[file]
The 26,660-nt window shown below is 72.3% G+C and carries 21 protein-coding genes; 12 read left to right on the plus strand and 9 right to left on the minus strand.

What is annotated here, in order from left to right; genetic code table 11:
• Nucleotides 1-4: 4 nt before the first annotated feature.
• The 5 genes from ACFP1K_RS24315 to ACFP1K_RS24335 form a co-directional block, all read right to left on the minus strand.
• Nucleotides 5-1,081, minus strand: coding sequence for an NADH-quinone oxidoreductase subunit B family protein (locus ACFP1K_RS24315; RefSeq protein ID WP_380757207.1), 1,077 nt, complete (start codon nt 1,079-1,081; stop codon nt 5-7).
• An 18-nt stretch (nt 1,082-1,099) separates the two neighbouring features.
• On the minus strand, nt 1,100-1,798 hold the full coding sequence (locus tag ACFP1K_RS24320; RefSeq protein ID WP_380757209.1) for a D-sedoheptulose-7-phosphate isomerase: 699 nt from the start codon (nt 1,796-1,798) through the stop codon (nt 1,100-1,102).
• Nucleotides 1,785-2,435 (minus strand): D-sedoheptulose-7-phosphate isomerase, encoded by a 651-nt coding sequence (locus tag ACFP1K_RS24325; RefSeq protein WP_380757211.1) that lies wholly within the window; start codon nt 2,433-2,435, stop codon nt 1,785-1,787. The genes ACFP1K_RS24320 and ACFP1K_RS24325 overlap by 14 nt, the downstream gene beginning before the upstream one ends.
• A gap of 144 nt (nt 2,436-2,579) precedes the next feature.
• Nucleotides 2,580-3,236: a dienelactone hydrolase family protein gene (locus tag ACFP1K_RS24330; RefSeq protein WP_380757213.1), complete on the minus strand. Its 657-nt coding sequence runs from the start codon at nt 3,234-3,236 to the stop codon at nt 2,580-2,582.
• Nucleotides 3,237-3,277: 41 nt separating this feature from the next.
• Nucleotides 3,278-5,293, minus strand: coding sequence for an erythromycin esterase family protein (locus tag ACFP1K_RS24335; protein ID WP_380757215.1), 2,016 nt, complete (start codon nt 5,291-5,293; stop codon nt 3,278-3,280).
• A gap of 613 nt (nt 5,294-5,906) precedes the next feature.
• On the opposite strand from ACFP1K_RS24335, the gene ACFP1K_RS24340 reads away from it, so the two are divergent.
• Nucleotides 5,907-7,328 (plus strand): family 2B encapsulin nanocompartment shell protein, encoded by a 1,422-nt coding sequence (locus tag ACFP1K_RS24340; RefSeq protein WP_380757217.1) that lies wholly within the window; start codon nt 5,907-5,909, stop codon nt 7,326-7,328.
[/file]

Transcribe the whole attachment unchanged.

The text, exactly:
The 26,660-nt window shown below is 72.3% G+C and carries 21 protein-coding genes; 12 read left to right on the plus strand and 9 right to left on the minus strand.

What is annotated here, in order from left to right; genetic code table 11:
• Nucleotides 1-4: 4 nt before the first annotated feature.
• The 5 genes from ACFP1K_RS24315 to ACFP1K_RS24335 form a co-directional block, all read right to left on the minus strand.
• Nucleotides 5-1,081, minus strand: coding sequence for an NADH-quinone oxidoreductase subunit B family protein (locus ACFP1K_RS24315; RefSeq protein ID WP_380757207.1), 1,077 nt, complete (start codon nt 1,079-1,081; stop codon nt 5-7).
• An 18-nt stretch (nt 1,082-1,099) separates the two neighbouring features.
• On the minus strand, nt 1,100-1,798 hold the full coding sequence (locus tag ACFP1K_RS24320; RefSeq protein ID WP_380757209.1) for a D-sedoheptulose-7-phosphate isomerase: 699 nt from the start codon (nt 1,796-1,798) through the stop codon (nt 1,100-1,102).
• Nucleotides 1,785-2,435 (minus strand): D-sedoheptulose-7-phosphate isomerase, encoded by a 651-nt coding sequence (locus tag ACFP1K_RS24325; RefSeq protein WP_380757211.1) that lies wholly within the window; start codon nt 2,433-2,435, stop codon nt 1,785-1,787. The genes ACFP1K_RS24320 and ACFP1K_RS24325 overlap by 14 nt, the downstream gene beginning before the upstream one ends.
• A gap of 144 nt (nt 2,436-2,579) precedes the next feature.
• Nucleotides 2,580-3,236: a dienelactone hydrolase family protein gene (locus tag ACFP1K_RS24330; RefSeq protein WP_380757213.1), complete on the minus strand. Its 657-nt coding sequence runs from the start codon at nt 3,234-3,236 to the stop codon at nt 2,580-2,582.
• Nucleotides 3,237-3,277: 41 nt separating this feature from the next.
• Nucleotides 3,278-5,293, minus strand: coding sequence for an erythromycin esterase family protein (locus tag ACFP1K_RS24335; protein ID WP_380757215.1), 2,016 nt, complete (start codon nt 5,291-5,293; stop codon nt 3,278-3,280).
• A gap of 613 nt (nt 5,294-5,906) precedes the next feature.
• On the opposite strand from ACFP1K_RS24335, the gene ACFP1K_RS24340 reads away from it, so the two are divergent.
• Nucleotides 5,907-7,328 (plus strand): family 2B encapsulin nanocompartment shell protein, encoded by a 1,422-nt coding sequence (locus tag ACFP1K_RS24340; RefSeq protein WP_380757217.1) that lies wholly within the window; start codon nt 5,907-5,909, stop codon nt 7,326-7,328.